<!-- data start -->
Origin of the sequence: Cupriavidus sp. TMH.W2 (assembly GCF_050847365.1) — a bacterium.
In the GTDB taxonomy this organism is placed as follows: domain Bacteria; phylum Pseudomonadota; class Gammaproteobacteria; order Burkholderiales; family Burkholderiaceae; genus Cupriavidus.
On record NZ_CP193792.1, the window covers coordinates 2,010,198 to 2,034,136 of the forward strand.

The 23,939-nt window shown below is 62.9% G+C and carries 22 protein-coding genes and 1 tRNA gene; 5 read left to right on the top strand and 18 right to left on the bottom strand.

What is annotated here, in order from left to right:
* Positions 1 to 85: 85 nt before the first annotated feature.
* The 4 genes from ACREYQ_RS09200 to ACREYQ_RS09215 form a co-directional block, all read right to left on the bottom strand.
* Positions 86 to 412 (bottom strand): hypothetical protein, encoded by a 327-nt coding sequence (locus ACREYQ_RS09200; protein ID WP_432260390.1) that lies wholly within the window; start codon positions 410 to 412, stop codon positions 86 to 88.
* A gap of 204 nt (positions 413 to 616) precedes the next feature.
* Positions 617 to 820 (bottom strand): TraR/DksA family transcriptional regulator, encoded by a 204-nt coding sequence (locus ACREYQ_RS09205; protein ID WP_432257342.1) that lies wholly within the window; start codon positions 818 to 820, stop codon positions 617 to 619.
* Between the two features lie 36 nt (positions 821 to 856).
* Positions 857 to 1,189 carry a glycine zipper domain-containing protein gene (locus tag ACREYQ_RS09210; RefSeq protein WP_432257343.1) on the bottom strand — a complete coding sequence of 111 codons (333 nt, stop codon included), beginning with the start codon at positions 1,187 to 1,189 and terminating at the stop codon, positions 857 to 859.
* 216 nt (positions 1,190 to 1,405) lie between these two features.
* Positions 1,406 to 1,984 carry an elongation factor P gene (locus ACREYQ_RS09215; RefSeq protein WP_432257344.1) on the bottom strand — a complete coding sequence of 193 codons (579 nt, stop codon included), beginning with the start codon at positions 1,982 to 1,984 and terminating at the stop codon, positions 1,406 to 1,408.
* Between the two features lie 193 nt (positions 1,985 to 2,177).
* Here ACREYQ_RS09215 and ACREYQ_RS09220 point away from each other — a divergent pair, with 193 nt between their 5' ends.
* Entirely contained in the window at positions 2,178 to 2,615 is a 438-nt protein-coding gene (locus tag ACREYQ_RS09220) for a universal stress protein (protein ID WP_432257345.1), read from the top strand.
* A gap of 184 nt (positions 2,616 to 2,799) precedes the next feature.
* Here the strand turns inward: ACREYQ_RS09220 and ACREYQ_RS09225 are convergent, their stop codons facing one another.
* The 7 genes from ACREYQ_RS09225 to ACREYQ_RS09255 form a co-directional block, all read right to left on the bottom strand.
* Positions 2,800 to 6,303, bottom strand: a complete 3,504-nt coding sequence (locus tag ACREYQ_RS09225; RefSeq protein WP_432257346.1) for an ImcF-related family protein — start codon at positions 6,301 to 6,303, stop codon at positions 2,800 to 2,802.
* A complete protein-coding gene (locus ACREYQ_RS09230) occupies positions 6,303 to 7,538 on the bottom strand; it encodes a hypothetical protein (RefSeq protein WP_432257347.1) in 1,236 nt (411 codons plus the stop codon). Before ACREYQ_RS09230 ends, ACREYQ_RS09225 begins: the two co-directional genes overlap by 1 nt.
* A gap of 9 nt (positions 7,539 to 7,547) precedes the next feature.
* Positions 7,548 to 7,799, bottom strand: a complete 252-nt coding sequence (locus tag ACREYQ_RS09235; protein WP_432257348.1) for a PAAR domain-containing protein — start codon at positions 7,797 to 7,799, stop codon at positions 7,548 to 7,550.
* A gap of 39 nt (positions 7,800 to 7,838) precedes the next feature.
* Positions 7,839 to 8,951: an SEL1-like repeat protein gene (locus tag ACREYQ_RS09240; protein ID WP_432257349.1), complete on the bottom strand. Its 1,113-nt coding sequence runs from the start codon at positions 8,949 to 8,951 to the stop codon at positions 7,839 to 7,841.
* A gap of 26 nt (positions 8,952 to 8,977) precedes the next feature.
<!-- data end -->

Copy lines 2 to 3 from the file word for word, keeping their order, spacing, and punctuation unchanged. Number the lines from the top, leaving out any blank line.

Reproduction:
In the GTDB taxonomy this organism is placed as follows: domain Bacteria; phylum Pseudomonadota; class Gammaproteobacteria; order Burkholderiales; family Burkholderiaceae; genus Cupriavidus.
On record NZ_CP193792.1, the window covers coordinates 2,010,198 to 2,034,136 of the forward strand.